Can We Define the Nature of Shakespearean Tragedy?


In lieu of an abstract, the first paragraph of the essay follows:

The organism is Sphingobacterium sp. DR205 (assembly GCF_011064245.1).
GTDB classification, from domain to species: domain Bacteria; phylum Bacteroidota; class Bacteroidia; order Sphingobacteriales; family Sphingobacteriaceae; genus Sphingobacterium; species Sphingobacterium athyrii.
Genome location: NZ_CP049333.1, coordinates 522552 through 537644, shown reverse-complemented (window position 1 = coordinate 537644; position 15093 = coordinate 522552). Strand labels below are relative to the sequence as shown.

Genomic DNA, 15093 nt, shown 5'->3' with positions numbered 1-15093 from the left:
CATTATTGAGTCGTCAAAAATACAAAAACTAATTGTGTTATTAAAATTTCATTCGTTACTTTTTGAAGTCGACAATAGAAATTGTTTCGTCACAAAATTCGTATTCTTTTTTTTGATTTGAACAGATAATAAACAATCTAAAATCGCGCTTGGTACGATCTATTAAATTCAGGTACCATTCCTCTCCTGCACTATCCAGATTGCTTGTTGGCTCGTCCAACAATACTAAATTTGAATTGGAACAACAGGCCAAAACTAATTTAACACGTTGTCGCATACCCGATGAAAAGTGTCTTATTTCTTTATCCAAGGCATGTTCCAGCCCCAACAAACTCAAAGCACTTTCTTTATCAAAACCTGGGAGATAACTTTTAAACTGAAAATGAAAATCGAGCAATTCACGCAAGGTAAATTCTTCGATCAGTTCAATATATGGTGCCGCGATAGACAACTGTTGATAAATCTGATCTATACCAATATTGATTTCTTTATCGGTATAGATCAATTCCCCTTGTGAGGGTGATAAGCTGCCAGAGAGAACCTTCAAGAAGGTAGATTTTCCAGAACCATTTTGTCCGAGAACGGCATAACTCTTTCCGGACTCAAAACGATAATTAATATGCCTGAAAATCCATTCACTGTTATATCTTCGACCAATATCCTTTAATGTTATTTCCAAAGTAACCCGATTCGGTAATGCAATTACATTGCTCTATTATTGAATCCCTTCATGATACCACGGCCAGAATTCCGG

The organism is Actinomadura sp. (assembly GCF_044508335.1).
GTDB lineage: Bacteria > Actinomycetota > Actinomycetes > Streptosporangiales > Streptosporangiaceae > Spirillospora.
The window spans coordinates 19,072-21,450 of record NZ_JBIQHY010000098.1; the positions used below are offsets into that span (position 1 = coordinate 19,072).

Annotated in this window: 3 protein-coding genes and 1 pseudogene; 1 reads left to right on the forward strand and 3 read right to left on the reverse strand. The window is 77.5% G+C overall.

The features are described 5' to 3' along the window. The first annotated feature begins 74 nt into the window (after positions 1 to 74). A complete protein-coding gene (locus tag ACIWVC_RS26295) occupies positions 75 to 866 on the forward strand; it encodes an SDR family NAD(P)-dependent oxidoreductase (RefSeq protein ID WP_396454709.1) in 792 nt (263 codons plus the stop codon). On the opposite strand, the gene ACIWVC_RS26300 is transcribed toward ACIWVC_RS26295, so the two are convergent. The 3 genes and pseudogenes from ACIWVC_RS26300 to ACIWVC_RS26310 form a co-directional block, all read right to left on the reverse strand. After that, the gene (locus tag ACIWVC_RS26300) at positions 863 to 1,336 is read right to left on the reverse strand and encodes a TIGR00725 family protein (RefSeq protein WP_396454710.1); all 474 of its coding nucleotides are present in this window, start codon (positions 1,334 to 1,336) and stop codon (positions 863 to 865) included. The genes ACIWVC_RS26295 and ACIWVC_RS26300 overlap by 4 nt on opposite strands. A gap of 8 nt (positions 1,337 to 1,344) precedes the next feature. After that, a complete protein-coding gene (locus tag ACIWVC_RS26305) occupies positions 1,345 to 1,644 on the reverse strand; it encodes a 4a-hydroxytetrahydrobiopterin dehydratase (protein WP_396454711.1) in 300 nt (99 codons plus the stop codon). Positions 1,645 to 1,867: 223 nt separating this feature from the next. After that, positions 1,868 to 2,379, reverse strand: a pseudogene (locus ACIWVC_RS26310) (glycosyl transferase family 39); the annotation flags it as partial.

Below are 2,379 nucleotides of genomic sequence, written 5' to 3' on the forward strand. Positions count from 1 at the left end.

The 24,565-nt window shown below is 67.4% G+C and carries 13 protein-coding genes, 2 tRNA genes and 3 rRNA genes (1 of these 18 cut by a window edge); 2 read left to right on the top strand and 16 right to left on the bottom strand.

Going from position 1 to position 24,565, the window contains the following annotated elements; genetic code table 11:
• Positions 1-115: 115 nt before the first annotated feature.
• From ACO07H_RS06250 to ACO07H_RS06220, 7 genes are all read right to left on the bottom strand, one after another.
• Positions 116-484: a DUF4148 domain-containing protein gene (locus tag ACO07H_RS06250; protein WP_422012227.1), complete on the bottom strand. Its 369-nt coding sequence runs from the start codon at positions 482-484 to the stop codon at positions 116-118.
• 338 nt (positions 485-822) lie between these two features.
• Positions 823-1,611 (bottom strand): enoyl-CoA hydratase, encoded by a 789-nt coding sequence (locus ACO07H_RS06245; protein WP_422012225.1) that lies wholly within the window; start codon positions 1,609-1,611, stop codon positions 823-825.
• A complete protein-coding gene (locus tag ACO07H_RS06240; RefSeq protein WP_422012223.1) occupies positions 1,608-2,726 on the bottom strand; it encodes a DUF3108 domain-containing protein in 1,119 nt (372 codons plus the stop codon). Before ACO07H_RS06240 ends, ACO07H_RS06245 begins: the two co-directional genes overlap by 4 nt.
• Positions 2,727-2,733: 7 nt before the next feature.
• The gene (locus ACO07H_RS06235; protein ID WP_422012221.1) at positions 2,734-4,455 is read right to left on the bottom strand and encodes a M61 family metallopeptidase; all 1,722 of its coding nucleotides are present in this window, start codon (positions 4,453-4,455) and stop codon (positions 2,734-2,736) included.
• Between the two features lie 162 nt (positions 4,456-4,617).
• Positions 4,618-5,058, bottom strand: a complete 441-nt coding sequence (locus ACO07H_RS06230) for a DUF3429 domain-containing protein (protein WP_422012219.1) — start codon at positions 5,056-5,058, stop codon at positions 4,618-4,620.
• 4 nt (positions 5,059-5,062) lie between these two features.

To attempt a definition of the nature of Shakespearean tragedy, one need not assume that Shakespeare theorized about tragedy the way Jonson theorized about comedy. One need assume only that Shakespeare was a skilled as well as inspired dramatist, one who consciously refined his artistic techniques and who had, from the start, a conception of tragic drama which he sought to realize in his plays, a conception which altered and evolved as his artistic vision and powers matured. He obviously did not pay much attention to the pronouncements of contemporary literary theorists, and he had no single authoritative model in tragedy which he might be tempted to imitate. The turgid academic tragedies of his contemporaries did not interest him, and he did not learn much from formless historical-tragical- comical plays like Cambyses which took their somewhat muddled idea of tragedy from The Mirror for Magistrates and de casibus tales. Although he was impressed and influenced by the poetic and dramatic power of plays like Tamburlaine and The Spanish Tragedy, he charted his own individual course in tragedy, and we can attempt to describe that artistic progress even as we can attempt to describe his progress in the writing of comedies and history plays.

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